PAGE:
A guide for effective and collaborative meetings
Here are some guidelines to help people feel included and respected during meetings:
- Be kind: Treat each other with respect.
- Remote matters: Listen for and solicit input from remote members so
their voice is heard.
- Ensure the space is set up so everyone can see each others’ faces.
- Enunciate and speak loud enough so that remote members can hear you clearly.
- Introduce everyone: Don’t assume everyone has met before. Introductions help break the ice and give an opportunity for voices to be heard.
- Non-verbal Communication: Remember that your expressions and modes of
communication are important.
- Your facial expression can say a lot, even without words.
- If you’re comfortable, eye contact can help keep people engaged and show you’re interested in what someone has to say.
- Distractions aren’t always bad. Be mindful that others can have different ways of engaging in a discussion. For example, for some it can be helpful to doodle to synthesize the information in a meeting.
- Be respectful of others’ schedules: Try to start and end meetings on time.
- Step up, step back: After you speak, let others speak. If you are speaking often, make sure others have had a chance to say something.
- Apply the Shine Theory: Notice if someone is being cut off or ignored. Help shine the light back on that contributor by repeating their idea, giving clear support and credit to its source.
- Give credit: Acknowledge input from others and highlight contributors. Show encouragement and, if you agree with something, call it out. Ensure that even the quiet voices are heard and supported.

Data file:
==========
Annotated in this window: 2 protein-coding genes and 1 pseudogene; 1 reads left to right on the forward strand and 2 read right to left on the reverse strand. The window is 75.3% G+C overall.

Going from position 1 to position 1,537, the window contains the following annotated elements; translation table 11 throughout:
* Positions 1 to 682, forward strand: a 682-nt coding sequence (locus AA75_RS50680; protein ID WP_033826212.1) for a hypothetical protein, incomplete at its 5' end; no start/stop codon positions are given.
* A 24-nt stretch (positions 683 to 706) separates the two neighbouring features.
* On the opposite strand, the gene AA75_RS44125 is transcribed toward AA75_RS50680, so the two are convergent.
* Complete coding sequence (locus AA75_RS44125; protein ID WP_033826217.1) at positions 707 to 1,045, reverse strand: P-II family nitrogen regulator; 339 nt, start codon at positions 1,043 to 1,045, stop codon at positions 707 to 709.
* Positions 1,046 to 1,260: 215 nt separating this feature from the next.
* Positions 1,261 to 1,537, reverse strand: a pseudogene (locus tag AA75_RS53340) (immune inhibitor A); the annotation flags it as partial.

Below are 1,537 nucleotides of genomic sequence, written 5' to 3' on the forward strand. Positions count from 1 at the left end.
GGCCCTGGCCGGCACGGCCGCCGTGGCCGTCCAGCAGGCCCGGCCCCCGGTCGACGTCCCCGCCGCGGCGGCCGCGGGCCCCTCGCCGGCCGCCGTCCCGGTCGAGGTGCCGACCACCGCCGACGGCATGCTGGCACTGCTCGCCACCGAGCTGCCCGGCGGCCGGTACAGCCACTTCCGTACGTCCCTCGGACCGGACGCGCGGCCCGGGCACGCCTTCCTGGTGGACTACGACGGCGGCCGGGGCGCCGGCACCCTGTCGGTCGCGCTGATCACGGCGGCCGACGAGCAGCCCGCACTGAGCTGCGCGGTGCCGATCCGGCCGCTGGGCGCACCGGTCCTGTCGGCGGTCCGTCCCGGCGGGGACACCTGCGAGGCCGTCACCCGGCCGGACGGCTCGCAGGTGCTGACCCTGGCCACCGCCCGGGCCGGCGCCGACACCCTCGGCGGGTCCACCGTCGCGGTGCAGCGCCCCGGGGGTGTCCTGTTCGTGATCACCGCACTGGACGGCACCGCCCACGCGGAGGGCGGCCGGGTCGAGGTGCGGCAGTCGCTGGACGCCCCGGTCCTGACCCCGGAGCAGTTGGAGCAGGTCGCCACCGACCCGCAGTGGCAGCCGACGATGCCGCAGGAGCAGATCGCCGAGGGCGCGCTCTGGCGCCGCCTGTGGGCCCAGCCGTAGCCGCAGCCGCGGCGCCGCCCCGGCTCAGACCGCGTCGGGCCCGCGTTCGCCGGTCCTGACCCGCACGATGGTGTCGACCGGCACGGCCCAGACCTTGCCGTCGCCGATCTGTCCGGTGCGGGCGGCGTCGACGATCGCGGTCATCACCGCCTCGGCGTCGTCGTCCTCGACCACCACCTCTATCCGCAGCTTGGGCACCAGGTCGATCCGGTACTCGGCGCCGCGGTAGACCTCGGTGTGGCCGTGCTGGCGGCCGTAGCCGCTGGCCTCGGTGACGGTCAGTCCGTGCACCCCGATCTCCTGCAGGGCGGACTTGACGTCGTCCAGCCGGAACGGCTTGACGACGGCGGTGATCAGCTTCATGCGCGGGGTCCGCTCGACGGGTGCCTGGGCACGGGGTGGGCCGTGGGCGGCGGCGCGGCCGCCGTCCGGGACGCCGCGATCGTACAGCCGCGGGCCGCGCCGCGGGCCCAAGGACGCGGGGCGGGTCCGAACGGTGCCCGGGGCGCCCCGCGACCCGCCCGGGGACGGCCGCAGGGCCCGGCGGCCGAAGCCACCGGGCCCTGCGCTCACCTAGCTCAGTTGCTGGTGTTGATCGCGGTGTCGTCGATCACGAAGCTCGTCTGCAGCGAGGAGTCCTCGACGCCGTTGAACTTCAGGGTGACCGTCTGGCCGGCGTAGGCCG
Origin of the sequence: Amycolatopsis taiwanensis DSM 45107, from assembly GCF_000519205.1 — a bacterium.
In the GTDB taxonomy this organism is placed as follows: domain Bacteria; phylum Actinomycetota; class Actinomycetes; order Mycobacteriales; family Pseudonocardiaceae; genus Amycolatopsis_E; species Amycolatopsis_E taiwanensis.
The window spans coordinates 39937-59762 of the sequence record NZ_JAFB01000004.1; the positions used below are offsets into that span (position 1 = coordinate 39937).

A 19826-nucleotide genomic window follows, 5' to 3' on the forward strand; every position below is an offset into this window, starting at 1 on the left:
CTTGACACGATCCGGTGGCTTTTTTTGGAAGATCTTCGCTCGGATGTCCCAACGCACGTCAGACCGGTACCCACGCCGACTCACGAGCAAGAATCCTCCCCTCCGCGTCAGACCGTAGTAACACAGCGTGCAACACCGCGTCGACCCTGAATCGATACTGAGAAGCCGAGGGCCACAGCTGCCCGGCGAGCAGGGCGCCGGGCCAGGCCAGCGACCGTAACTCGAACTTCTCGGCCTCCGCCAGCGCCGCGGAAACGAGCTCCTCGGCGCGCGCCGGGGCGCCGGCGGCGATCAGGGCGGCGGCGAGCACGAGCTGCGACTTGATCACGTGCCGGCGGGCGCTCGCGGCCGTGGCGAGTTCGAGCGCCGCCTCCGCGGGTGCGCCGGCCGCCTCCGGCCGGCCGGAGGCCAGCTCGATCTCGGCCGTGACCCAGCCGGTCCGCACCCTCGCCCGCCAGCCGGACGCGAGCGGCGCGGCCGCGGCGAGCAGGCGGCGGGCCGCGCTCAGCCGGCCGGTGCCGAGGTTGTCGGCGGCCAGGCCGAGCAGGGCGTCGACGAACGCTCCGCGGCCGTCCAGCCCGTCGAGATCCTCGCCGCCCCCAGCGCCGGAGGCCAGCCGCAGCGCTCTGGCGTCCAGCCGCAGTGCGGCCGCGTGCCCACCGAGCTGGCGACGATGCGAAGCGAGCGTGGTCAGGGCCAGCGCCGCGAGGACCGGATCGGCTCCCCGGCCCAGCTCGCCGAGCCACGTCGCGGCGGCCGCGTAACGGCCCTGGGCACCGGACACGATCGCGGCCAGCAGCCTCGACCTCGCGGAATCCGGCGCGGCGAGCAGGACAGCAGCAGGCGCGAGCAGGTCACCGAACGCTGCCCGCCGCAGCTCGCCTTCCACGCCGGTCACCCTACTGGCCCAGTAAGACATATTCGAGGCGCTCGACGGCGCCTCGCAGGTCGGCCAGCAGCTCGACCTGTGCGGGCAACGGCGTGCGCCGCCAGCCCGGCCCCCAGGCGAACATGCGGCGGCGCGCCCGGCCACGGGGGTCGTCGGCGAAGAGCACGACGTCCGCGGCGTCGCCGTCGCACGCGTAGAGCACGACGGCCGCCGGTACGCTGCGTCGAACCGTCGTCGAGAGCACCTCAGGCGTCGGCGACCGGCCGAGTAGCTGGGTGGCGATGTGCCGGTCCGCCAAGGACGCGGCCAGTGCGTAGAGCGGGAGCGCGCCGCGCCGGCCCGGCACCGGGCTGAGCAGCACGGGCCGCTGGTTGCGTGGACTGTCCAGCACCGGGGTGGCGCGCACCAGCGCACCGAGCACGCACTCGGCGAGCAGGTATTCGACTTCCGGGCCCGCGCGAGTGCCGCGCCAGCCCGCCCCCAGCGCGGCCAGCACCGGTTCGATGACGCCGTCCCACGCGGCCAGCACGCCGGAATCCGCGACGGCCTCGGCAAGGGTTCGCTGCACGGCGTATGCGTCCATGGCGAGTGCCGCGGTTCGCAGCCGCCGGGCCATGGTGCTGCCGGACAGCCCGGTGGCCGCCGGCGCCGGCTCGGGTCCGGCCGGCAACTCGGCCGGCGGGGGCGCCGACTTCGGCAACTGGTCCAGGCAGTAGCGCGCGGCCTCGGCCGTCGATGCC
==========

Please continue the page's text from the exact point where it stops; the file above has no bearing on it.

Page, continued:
- Why am I talking?: Make sure that the thing you’re about to say has not already been said. If it has and has been ignored, clarify that you are amplifying an under-recognized idea.
- One mic: Let one person speak at a time, and let them complete their full thought before responding. Don’t interrupt.
- Clarify what you hear: Use phrases like “What I heard you say was…” or “My feedback for that is…”
- Speak as I: Try to speak from the I perspective. Don’t speak for others.
- Disagree: You don’t have to agree with everybody, but be aware of how you frame your feedback. Criticize the idea, not the person.
- Everyone can participate: Assuming someone doesn’t want to participate can be exclusionary. Give people the opportunity to decline an invitation.
- Speak up: Follow up if team members treat others disrespectfully. If you don’t feel comfortable addressing someone directly, speak with your manager or Chief People Officer.